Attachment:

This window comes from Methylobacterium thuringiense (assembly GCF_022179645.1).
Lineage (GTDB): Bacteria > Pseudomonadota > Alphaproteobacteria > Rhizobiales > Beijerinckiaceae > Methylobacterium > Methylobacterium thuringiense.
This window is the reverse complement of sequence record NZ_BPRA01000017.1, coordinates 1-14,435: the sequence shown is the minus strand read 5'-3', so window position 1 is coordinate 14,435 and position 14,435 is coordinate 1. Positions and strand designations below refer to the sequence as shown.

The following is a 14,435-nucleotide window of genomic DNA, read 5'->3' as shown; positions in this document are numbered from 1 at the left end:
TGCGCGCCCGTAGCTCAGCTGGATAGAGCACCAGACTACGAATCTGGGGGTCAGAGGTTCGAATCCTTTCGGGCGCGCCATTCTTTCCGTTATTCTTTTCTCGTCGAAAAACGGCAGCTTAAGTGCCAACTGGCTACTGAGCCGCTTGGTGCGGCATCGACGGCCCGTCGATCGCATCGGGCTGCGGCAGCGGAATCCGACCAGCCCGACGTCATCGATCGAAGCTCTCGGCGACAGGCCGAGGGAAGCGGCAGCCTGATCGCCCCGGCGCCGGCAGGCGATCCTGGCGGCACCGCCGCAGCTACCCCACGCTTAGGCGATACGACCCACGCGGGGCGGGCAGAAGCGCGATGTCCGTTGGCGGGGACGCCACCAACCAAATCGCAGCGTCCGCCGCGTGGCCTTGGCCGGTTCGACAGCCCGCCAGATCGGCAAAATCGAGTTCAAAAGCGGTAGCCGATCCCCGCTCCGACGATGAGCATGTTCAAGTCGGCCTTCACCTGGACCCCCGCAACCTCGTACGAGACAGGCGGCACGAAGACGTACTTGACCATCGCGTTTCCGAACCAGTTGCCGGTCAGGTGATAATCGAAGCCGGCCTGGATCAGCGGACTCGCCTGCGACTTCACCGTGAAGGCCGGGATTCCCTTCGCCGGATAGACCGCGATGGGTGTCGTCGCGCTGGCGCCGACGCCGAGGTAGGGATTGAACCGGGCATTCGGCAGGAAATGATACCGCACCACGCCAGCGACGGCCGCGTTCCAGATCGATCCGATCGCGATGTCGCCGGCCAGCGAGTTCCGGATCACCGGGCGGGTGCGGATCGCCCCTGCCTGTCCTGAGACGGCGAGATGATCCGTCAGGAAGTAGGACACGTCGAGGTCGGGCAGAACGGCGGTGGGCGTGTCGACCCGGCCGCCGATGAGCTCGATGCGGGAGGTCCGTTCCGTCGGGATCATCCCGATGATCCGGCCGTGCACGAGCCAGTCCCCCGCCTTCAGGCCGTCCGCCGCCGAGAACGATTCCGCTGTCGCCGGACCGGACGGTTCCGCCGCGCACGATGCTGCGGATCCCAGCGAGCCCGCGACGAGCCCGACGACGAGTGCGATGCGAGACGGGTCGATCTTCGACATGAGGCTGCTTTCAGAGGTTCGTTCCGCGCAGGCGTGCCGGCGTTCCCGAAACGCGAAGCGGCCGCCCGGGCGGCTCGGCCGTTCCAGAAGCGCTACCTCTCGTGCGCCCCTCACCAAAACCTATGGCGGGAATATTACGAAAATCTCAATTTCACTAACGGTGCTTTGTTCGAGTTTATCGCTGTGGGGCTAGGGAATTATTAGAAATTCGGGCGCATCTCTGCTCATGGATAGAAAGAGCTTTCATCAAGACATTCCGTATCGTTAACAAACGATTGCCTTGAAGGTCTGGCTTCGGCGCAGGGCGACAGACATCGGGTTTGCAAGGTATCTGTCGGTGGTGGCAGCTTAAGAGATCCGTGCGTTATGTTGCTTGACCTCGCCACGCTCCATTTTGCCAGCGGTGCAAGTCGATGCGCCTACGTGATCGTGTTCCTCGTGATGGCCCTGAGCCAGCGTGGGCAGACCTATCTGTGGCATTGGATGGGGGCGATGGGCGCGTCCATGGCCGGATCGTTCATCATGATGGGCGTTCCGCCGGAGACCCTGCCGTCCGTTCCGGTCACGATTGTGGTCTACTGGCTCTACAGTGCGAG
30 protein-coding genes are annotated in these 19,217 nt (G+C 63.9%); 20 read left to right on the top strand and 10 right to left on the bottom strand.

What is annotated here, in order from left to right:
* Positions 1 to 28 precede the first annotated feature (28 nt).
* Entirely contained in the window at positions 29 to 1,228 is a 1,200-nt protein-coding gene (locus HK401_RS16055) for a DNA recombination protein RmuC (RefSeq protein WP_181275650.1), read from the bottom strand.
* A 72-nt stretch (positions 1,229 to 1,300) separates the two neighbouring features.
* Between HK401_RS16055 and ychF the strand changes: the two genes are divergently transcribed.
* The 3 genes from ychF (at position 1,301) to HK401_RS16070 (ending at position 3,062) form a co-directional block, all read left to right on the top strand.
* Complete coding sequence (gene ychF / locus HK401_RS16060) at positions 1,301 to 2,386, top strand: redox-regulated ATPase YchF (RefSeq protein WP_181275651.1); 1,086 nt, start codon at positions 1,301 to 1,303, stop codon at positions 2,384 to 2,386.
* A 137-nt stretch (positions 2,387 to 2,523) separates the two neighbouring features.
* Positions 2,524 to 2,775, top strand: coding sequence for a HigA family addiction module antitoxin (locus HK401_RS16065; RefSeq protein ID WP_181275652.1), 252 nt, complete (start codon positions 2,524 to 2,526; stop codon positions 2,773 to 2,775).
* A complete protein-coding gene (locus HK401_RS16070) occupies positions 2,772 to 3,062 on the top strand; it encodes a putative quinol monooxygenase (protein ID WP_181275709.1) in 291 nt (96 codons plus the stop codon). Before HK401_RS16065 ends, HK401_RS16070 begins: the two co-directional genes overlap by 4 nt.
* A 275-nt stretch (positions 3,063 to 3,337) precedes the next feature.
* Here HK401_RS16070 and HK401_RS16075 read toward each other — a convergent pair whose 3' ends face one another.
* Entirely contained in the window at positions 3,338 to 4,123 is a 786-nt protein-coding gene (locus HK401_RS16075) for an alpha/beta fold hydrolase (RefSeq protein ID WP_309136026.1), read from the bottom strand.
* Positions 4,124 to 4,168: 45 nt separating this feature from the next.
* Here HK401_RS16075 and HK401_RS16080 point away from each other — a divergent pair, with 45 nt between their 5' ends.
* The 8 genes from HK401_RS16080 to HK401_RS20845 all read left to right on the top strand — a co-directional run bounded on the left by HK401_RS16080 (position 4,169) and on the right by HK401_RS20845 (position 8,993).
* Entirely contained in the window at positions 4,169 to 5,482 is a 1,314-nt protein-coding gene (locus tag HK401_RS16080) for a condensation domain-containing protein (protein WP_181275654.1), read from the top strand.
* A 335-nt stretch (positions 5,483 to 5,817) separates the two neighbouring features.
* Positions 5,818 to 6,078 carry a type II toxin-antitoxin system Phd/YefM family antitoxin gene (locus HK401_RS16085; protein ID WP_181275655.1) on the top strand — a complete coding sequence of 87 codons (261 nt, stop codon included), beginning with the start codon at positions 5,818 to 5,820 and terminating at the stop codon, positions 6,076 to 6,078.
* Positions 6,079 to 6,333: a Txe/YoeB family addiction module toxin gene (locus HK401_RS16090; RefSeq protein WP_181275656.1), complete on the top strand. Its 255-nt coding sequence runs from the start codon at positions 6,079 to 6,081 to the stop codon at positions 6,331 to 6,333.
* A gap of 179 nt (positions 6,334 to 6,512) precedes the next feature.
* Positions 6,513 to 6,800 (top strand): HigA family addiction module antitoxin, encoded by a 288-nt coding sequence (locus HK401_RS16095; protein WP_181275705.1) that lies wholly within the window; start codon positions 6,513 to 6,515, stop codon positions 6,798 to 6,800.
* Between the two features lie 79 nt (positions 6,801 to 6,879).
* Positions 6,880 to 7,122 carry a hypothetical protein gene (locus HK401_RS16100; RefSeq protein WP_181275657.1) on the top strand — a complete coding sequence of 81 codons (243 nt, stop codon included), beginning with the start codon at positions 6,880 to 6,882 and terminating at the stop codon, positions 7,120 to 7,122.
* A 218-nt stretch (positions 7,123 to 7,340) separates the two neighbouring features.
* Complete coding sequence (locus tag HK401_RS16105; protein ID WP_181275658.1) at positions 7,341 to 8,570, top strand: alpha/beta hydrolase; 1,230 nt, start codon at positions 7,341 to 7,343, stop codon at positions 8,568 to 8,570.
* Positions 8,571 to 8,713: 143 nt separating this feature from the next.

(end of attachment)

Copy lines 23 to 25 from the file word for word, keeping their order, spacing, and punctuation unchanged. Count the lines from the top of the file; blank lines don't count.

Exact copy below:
* Entirely contained in the window at positions 4,169 to 5,482 is a 1,314-nt protein-coding gene (locus tag HK401_RS16080) for a condensation domain-containing protein (protein WP_181275654.1), read from the top strand.
* A 335-nt stretch (positions 5,483 to 5,817) separates the two neighbouring features.
* Positions 5,818 to 6,078 carry a type II toxin-antitoxin system Phd/YefM family antitoxin gene (locus HK401_RS16085; protein ID WP_181275655.1) on the top strand — a complete coding sequence of 87 codons (261 nt, stop codon included), beginning with the start codon at positions 5,818 to 5,820 and terminating at the stop codon, positions 6,076 to 6,078.